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The Student News Site of Drake University

The Times-Delphic

The Student News Site of Drake University

The Times-Delphic

Will Jerod Mayo change how New England analyzes players?

Bill Belichick departed New England in the 2024 offseason, resulting in the subsequent hiring of Jerod Mayo to fill the team’s head coaching role. Photo courtesy of Wikipedia Commons

After 24 years as the New England Patriots’ head coach and general manager, Bill Belichick has left the team. 

In the wake of his departure, Jerod Mayo has been elevated to the head coaching role. Mayo has been in the Patriots’ organization for more than a decade, as he was originally drafted by the team as a linebacker in the first round of the 2008 NFL Draft. 

Mayo had a fruitful career with New England, tallying 803 total tackles over the course of 103 career games with the team. During that time, Mayo was elected captain for seven consecutive seasons and was on New England’s 2014 Super Bowl winning roster. 

Following his retirement in 2016, Mayo became a linebacker coach for New England in 2019, working in the position for five years. A clause was written into his initial linebacker coaching contract that opened the door for Mayo to eventually become New England’s next head coach. Belichick was well aware of this, and the clause was meant to serve as a succession plan for the Patriots. 

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Thus, upon Belichick’s departure this offseason, Mayo was quickly elevated to the head coaching position. 

In the months leading up to Belichick’s departure, fans across New England were split on whether or not to keep the aging Belichick around. At age 71, Belichick was seen by some as an out-dated football mind. In the eyes of those Patriots fans, Belichick’s role-filling, low-spending approach to free agency and the NFL draft was doomed in the modern star-powered NFL. 

Over the course of New England’s 20-year run of dominance — in which Belichick led the team to six Super Bowl championships — Belichick had a unique general managing style. Instead of paying top dollar for all-star players, Belichick would often sign undervalued players for low prices that filled predetermined schematic roles on the team. And instead of drafting top-rated talent, Belichick often opted to maximize his draft capital by trading down in NFL drafts. This style often led to star Patriots players walking away in free agency year in and year out.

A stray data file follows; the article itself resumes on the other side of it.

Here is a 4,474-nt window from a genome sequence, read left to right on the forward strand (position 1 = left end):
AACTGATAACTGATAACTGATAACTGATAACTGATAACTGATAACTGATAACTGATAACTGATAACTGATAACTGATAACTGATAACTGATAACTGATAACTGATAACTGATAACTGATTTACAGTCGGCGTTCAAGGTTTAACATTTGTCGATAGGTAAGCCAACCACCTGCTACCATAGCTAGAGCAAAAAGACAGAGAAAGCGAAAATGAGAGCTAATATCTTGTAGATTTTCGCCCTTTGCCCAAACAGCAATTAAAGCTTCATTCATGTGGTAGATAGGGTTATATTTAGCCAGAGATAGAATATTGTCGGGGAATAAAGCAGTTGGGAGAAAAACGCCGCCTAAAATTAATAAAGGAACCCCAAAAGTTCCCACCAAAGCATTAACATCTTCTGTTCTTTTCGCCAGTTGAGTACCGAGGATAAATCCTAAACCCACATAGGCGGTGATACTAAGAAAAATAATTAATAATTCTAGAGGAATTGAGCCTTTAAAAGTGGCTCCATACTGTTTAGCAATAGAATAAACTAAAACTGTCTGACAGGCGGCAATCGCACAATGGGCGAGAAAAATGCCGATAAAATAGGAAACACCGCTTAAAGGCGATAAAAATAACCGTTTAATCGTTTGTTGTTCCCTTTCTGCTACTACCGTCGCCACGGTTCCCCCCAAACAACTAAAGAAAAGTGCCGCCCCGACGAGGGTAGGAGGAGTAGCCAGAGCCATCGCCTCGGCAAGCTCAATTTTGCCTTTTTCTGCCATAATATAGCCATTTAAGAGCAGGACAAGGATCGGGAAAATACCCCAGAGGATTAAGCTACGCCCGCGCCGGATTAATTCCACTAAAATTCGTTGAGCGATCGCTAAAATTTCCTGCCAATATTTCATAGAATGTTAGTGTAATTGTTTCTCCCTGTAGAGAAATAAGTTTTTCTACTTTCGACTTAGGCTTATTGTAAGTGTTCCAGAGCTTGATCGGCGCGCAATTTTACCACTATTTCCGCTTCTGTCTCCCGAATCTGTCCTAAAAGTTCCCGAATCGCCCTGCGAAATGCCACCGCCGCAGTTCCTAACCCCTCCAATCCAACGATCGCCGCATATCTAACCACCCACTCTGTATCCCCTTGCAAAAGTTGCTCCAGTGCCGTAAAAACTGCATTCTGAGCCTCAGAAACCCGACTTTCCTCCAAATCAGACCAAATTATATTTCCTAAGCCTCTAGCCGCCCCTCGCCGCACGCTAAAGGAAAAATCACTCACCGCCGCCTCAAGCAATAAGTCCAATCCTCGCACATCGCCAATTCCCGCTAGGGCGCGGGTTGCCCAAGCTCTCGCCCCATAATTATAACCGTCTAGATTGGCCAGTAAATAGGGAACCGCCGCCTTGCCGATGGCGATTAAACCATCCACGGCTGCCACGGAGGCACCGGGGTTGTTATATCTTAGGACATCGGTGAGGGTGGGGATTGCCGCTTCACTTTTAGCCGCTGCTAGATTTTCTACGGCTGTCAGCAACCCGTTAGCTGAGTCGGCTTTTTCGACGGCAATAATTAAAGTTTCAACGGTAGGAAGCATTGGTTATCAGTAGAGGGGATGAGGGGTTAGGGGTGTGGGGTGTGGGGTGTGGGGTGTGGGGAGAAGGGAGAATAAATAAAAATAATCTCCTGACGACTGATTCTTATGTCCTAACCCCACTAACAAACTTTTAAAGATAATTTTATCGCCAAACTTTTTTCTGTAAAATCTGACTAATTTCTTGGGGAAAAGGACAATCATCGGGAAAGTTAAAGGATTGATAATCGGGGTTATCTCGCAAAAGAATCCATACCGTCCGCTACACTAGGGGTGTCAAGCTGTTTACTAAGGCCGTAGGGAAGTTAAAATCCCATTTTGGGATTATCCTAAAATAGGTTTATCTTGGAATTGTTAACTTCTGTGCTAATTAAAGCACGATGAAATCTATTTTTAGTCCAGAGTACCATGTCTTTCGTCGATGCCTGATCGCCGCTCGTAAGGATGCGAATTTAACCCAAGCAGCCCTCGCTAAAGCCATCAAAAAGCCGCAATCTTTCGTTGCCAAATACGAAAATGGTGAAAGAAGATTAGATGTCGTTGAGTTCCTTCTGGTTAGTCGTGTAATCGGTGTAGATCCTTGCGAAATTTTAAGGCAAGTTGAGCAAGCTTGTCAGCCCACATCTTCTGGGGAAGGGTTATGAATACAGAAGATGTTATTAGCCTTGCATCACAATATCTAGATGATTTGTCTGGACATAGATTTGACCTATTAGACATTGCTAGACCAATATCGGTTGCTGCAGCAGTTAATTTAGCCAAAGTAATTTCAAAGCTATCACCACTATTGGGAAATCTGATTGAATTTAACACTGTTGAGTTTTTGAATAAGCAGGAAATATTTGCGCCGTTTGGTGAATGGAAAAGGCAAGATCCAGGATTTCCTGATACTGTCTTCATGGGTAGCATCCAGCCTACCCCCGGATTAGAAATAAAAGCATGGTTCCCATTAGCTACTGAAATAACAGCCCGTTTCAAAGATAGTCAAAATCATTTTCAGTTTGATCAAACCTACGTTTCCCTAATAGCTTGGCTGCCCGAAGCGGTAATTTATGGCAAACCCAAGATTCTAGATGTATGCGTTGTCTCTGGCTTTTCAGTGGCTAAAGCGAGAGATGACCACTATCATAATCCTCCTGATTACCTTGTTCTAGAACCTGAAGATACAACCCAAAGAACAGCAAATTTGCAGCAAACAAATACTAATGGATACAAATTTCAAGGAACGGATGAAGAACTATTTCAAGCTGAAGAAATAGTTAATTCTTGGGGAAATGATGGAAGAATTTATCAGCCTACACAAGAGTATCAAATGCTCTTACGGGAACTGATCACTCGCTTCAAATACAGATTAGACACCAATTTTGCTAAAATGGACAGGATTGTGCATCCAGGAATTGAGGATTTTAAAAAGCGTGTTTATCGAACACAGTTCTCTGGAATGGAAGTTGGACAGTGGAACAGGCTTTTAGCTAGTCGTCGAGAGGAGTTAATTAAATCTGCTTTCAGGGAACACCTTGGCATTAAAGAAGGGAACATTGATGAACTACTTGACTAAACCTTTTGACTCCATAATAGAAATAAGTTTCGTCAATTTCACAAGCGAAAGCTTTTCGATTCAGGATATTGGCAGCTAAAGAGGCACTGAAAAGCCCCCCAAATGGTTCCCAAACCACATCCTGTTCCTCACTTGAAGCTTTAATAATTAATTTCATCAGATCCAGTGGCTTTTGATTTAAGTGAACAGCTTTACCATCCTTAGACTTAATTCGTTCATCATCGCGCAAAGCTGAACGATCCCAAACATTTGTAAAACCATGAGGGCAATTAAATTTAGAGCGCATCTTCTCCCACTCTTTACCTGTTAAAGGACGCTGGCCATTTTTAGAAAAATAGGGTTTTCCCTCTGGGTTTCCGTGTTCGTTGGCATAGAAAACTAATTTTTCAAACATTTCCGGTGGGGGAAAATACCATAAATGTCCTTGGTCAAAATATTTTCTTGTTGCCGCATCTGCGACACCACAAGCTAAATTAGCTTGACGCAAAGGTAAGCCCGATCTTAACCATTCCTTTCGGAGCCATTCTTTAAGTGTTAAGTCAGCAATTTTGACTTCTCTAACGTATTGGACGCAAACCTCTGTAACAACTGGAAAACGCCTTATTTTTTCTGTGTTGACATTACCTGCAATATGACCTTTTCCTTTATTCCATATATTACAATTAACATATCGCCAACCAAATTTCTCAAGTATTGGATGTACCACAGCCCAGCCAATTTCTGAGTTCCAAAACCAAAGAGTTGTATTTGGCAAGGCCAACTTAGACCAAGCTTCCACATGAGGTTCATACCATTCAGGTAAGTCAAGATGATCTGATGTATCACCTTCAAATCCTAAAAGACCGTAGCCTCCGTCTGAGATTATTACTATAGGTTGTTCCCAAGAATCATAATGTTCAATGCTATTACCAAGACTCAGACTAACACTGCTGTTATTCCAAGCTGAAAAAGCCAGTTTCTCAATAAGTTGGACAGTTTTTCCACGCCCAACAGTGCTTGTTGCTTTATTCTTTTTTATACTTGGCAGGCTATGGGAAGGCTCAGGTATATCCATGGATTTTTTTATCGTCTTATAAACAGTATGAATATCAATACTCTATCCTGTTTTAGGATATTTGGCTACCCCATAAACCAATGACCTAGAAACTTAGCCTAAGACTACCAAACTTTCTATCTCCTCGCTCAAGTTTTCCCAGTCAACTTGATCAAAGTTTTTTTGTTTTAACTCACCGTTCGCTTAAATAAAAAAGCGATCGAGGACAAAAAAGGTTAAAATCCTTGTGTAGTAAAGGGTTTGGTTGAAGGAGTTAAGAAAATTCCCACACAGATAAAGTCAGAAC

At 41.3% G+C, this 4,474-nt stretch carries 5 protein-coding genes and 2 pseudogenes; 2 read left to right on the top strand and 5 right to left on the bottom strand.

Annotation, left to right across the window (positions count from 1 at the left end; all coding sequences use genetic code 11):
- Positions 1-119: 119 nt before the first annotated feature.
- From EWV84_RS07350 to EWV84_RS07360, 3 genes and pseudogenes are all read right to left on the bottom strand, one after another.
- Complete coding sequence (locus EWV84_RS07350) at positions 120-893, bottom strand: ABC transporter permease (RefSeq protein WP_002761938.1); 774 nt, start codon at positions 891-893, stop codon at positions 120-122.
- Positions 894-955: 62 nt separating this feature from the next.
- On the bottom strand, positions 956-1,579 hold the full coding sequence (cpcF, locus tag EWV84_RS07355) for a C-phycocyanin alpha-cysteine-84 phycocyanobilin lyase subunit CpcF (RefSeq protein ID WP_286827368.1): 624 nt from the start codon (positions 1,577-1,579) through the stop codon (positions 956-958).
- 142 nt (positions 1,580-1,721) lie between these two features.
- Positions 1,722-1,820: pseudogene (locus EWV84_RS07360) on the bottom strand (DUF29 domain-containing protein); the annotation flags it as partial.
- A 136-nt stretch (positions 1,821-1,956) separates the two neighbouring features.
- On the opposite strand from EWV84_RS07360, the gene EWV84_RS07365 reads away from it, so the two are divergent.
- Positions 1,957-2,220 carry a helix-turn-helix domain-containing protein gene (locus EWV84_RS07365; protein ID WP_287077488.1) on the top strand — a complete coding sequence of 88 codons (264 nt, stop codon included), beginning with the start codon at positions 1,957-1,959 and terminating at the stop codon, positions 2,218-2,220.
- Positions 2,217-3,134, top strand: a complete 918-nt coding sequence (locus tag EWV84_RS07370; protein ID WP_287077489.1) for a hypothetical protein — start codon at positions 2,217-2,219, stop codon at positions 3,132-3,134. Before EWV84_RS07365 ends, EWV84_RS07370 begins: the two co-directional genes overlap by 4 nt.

While the team was winning, this style was acclaimed as masterful and unbeatable, as the team never faced the rough cap-space situations that often sent other franchises into multi-year rebuilds. 

Belichick believed that success could only be sustained if they built their team around the idea that the loss of any one player shouldn’t decimate their chances of success, and fans quickly bought in. Players brought onto the team fit into predetermined, interchangeable roles. That way, every piece of the puzzle could, in theory, be replaced. 

For 19 years, the strategy worked, and the Patriots didn’t have a single losing season during that stretch. 

This all changed when the quarterback that started for the Patriots during those 19 years, Tom Brady, left. During his time with New England, Brady won six Super Bowls, four Super Bowl MVP awards, three regular-season MVP awards and an endless list of other accolades that set him atop the general consensus’ list of the greatest quarterbacks of all time. 

In the wake of Brady’s departure, questions quickly arose. Who was more responsible for the Patriots’ 19 years of sustained success? Brady or Belichick? 

In the ensuing four seasons, Belichick would fail to win a playoff game, going 28-39 over that stretch and 4-13 in his final season as head coach and general manager. 

As a result, fans quickly came to two conclusions; Brady was irreplaceable, and Belichick had an outdated general managing style and was an outdated head coach. Shortly thereafter, Belichick left New England – and has yet to secure another head coaching job. 

Since Mayo’s succession of Belichick as head coach, fans have wondered whether the team will change its ways and target top-level talent in trades, free agency and the draft. 

While Mayo initially stated that the team was ready to “burn some cash” in free agency during his initial press conference, he later walked back that statement and stated that it wouldn’t lead to long-term success. 

So, while not having Belichick as a general manager excites some fans, it’s likely time to pump the breaks. Belichick is gone, but many of his disciples remain in the Patriots’ front office, and thus his managing style might not be completely wiped from the team’s identity.

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